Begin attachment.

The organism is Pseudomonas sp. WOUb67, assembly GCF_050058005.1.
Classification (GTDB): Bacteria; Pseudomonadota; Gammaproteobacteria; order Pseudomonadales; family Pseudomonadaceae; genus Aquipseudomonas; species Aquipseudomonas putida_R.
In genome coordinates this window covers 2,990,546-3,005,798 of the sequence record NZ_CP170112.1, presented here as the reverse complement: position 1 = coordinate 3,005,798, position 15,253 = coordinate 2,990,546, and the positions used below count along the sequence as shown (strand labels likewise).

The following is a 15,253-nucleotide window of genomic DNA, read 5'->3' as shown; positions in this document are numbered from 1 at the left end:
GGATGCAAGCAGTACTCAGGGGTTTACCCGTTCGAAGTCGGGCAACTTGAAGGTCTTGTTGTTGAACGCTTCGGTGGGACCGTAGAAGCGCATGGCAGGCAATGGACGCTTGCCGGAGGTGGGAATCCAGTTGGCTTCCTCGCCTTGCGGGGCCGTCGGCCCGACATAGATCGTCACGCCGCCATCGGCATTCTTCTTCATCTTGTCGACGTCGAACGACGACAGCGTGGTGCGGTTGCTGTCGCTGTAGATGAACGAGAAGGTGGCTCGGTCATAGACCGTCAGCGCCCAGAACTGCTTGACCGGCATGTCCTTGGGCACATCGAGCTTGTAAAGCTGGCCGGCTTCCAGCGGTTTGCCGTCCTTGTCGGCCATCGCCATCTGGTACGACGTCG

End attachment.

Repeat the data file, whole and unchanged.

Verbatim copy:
The organism is Pseudomonas sp. WOUb67, assembly GCF_050058005.1.
Classification (GTDB): Bacteria; Pseudomonadota; Gammaproteobacteria; order Pseudomonadales; family Pseudomonadaceae; genus Aquipseudomonas; species Aquipseudomonas putida_R.
In genome coordinates this window covers 2,990,546-3,005,798 of the sequence record NZ_CP170112.1, presented here as the reverse complement: position 1 = coordinate 3,005,798, position 15,253 = coordinate 2,990,546, and the positions used below count along the sequence as shown (strand labels likewise).

The following is a 15,253-nucleotide window of genomic DNA, read 5'->3' as shown; positions in this document are numbered from 1 at the left end:
GGATGCAAGCAGTACTCAGGGGTTTACCCGTTCGAAGTCGGGCAACTTGAAGGTCTTGTTGTTGAACGCTTCGGTGGGACCGTAGAAGCGCATGGCAGGCAATGGACGCTTGCCGGAGGTGGGAATCCAGTTGGCTTCCTCGCCTTGCGGGGCCGTCGGCCCGACATAGATCGTCACGCCGCCATCGGCATTCTTCTTCATCTTGTCGACGTCGAACGACGACAGCGTGGTGCGGTTGCTGTCGCTGTAGATGAACGAGAAGGTGGCTCGGTCATAGACCGTCAGCGCCCAGAACTGCTTGACCGGCATGTCCTTGGGCACATCGAGCTTGTAAAGCTGGCCGGCTTCCAGCGGTTTGCCGTCCTTGTCGGCCATCGCCATCTGGTACGACGTCG